If you don’t know where to start, as a “what-if” question. Find something which you have doubts about and set up a small experiment to find the answer in data. It’s much cheaper to come to a strategic improvement following a set of specific iterative experiments than to make a big change and fail. Learn how to fail quickly and analyse your performance before your competitors do.


Key takeaways

I took five most important takeaways for myself in data analysis (and I am not talking statistics here):

  • Tableau and Spotfire are the most popular data visualisation tools
  • The amazing analogy of football teams as the funnels of marketing channels (Initializer->Holder->Closer) from com
  • Simpler analysis is better for one-off reporting / investigation but for regular monitoring you need automation
  • Detecting anomalies such as longest interactions with your website, highest order values and unusual behaviour can be signals of new threats or opportunities (just a little bit of statistics, sorry!)
  • Failing is learning, but learn how to fail quick

Check out these presentations for some practical tips and tricks:

  1. Data modelling


To reiterate: every assumption should be tested in practice. I thought the small presentation hall of Predictive Analytics World would only attract geeks like me with degrees in Statistics, Maths and Operational research. Surprisingly, however, there was a concentration of senior managers, including one finance director speaking about the effective allocation of marketing budget due to marketing mix attribution. It seems there are quite a few others who prefer data modelling to a crystal ball.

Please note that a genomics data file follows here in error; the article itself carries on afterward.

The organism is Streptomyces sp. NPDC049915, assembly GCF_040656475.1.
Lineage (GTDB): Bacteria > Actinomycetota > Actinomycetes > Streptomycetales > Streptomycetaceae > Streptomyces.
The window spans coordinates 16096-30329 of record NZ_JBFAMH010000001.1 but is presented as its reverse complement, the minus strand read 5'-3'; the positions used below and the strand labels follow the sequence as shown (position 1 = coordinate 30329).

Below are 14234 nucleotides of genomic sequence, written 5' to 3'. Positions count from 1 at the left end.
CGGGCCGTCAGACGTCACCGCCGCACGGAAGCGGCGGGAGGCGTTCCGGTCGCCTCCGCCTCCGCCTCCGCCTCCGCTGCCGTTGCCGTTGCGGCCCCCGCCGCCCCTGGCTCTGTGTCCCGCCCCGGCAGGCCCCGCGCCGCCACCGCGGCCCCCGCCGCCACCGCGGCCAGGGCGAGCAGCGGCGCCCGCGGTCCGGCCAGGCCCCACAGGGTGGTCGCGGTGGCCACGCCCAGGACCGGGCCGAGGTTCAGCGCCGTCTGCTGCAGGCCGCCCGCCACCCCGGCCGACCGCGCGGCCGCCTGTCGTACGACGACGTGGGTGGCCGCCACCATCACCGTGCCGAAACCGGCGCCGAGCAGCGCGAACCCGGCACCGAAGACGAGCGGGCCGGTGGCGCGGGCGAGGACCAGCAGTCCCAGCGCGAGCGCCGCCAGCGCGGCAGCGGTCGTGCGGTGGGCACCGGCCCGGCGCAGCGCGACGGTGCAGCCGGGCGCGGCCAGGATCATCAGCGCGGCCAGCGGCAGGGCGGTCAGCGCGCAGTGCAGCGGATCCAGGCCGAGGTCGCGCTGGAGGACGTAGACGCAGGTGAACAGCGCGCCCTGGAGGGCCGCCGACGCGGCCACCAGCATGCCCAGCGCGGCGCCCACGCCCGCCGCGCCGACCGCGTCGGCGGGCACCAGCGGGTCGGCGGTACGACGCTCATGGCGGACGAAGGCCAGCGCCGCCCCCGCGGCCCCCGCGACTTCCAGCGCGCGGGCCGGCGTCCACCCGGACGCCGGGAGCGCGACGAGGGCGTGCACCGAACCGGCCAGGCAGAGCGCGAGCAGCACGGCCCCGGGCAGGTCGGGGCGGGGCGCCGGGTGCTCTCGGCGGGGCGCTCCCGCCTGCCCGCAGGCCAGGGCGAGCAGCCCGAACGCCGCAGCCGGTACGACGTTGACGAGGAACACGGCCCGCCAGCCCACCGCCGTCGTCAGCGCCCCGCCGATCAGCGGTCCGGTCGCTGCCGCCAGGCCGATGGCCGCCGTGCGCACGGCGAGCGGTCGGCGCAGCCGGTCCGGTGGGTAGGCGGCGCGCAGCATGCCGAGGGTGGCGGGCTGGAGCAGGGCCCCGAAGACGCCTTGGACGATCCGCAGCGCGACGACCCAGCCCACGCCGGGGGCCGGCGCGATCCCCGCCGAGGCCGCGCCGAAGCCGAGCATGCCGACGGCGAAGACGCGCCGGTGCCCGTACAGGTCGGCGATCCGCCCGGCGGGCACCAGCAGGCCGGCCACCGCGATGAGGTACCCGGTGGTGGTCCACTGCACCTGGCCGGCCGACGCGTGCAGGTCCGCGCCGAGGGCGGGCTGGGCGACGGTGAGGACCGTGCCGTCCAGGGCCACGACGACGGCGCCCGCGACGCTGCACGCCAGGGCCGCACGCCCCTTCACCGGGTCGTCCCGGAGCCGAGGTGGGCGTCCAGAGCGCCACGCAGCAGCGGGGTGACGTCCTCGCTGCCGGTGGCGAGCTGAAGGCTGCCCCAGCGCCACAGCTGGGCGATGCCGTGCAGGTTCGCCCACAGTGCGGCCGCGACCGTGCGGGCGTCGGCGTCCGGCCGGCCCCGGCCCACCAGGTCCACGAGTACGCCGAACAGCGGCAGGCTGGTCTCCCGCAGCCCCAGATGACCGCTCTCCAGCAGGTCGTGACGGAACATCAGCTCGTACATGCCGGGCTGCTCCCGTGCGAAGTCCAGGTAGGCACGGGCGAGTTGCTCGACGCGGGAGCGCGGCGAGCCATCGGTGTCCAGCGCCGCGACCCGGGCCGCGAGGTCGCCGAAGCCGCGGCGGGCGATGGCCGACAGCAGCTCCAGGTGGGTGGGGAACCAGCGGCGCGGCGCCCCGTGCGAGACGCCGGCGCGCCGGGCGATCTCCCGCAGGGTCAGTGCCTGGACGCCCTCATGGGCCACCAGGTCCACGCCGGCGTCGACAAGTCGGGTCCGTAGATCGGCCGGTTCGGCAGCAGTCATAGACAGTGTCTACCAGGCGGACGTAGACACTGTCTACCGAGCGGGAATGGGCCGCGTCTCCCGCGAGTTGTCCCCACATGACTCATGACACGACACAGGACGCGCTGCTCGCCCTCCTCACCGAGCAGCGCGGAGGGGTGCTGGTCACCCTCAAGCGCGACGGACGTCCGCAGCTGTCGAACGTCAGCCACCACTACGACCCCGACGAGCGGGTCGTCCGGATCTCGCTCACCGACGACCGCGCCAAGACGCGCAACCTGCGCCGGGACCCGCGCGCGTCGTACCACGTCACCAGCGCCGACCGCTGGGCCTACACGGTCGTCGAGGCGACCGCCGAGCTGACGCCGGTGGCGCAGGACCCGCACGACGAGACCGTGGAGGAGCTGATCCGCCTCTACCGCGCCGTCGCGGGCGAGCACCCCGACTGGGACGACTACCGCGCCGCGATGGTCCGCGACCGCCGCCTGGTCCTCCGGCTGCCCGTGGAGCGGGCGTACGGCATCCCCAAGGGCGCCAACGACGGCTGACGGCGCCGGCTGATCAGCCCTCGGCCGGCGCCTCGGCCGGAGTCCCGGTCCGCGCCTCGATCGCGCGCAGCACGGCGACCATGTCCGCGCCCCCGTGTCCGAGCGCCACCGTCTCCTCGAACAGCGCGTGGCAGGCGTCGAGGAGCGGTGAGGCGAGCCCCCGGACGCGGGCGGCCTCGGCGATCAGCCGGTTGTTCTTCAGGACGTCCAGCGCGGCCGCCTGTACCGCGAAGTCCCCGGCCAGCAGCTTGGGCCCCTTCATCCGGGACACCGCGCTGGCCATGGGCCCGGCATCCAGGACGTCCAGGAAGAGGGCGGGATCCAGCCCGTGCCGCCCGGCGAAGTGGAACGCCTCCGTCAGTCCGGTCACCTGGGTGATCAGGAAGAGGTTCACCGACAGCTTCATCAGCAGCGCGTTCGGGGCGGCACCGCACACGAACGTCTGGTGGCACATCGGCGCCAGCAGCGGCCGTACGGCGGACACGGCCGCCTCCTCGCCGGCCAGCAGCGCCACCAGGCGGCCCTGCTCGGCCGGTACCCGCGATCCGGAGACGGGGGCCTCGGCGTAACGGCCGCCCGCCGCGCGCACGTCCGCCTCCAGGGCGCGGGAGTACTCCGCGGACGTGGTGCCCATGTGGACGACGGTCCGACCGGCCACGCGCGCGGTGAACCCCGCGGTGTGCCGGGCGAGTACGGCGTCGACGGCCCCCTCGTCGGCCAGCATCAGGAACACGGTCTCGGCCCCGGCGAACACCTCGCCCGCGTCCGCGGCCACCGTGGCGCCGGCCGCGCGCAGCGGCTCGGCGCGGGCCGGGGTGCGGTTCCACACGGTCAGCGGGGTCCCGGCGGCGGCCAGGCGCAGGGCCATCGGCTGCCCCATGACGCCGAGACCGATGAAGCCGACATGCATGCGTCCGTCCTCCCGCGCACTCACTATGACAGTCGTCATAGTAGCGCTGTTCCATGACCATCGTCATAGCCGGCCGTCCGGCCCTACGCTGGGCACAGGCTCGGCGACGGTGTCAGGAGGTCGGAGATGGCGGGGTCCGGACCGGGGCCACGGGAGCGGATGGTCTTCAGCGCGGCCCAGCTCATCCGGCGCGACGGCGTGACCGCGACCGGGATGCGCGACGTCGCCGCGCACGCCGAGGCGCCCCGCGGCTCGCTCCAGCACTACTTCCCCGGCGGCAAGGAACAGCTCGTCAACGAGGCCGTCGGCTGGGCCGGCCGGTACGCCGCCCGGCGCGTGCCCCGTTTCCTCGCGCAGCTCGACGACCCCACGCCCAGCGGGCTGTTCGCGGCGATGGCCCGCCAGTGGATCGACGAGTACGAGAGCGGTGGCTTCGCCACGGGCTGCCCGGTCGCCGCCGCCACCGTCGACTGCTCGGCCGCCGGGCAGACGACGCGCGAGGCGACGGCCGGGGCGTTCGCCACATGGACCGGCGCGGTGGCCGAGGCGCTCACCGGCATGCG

We all want to be a little bit better every day. We want to do our job better. We want to be helpful and feel important. When this all is projected to business it mostly means to be efficient in short-term and effective in long-term.

Marketing is essential for business development. Can machine learning be applied to marketing to decrease inventory, reduce the risk of a failure, increase profit margins and reach high operational efficiency, inform strategic decisions, or improve business performance?

Brands like Expedia, Shell, Barclays, Argos and Sainsbury’s were already sharing their progression in predictive data modelling for greater business efficiency.

Without getting into too much details in the specifics of different algorithms I can break the most interesting case studies of improving business efficiency from this Predictive Analytics World into three main groups:

  1. Forecasting the demand and reducing inventory

forecasting demand

Everybody in the offline business understands the costs that come with excess or insufficient inventory. If your business under-produces, you can’t serve the demand and your competitors easily take your market share. If you overproduce, you are paying more for storage. You want to produce “just enough” to keep the inventory low.

But can the same analogy be applied to digital marketing?

If your marketing budget is low only a fraction of your target audience can see your ads and have a chance to click on them. If your budget is much higher than the existing demand you will need to find new audiences to engage, and your efficiency in conversion rate and revenue per visitor is likely to decrease.